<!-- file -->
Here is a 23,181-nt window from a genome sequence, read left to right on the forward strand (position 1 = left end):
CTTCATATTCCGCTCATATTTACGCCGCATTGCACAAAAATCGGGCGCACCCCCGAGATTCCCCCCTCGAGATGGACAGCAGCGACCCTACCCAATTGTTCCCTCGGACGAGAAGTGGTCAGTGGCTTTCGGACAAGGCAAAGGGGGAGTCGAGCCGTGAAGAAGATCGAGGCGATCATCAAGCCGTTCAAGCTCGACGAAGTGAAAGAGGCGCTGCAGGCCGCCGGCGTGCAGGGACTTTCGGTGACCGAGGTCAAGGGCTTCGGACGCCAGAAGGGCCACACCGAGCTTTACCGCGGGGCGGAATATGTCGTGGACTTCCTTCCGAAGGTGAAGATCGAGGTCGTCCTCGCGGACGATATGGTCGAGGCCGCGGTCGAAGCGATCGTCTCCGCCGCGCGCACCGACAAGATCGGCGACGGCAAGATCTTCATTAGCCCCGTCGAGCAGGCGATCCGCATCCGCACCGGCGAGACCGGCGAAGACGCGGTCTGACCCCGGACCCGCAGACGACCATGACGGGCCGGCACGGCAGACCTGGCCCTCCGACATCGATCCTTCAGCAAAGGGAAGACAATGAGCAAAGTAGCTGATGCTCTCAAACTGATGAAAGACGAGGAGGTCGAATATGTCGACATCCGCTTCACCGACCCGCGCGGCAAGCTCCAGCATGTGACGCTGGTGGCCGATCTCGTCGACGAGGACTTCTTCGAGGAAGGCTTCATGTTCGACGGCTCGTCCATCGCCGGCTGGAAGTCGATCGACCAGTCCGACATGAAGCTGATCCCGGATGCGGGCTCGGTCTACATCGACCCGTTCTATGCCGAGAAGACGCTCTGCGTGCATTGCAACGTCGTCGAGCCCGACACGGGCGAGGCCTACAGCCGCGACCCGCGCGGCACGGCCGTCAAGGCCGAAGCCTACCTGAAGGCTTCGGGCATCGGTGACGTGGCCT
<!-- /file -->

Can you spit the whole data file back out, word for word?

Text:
Here is a 23,181-nt window from a genome sequence, read left to right on the forward strand (position 1 = left end):
CTTCATATTCCGCTCATATTTACGCCGCATTGCACAAAAATCGGGCGCACCCCCGAGATTCCCCCCTCGAGATGGACAGCAGCGACCCTACCCAATTGTTCCCTCGGACGAGAAGTGGTCAGTGGCTTTCGGACAAGGCAAAGGGGGAGTCGAGCCGTGAAGAAGATCGAGGCGATCATCAAGCCGTTCAAGCTCGACGAAGTGAAAGAGGCGCTGCAGGCCGCCGGCGTGCAGGGACTTTCGGTGACCGAGGTCAAGGGCTTCGGACGCCAGAAGGGCCACACCGAGCTTTACCGCGGGGCGGAATATGTCGTGGACTTCCTTCCGAAGGTGAAGATCGAGGTCGTCCTCGCGGACGATATGGTCGAGGCCGCGGTCGAAGCGATCGTCTCCGCCGCGCGCACCGACAAGATCGGCGACGGCAAGATCTTCATTAGCCCCGTCGAGCAGGCGATCCGCATCCGCACCGGCGAGACCGGCGAAGACGCGGTCTGACCCCGGACCCGCAGACGACCATGACGGGCCGGCACGGCAGACCTGGCCCTCCGACATCGATCCTTCAGCAAAGGGAAGACAATGAGCAAAGTAGCTGATGCTCTCAAACTGATGAAAGACGAGGAGGTCGAATATGTCGACATCCGCTTCACCGACCCGCGCGGCAAGCTCCAGCATGTGACGCTGGTGGCCGATCTCGTCGACGAGGACTTCTTCGAGGAAGGCTTCATGTTCGACGGCTCGTCCATCGCCGGCTGGAAGTCGATCGACCAGTCCGACATGAAGCTGATCCCGGATGCGGGCTCGGTCTACATCGACCCGTTCTATGCCGAGAAGACGCTCTGCGTGCATTGCAACGTCGTCGAGCCCGACACGGGCGAGGCCTACAGCCGCGACCCGCGCGGCACGGCCGTCAAGGCCGAAGCCTACCTGAAGGCTTCGGGCATCGGTGACGTGGCCT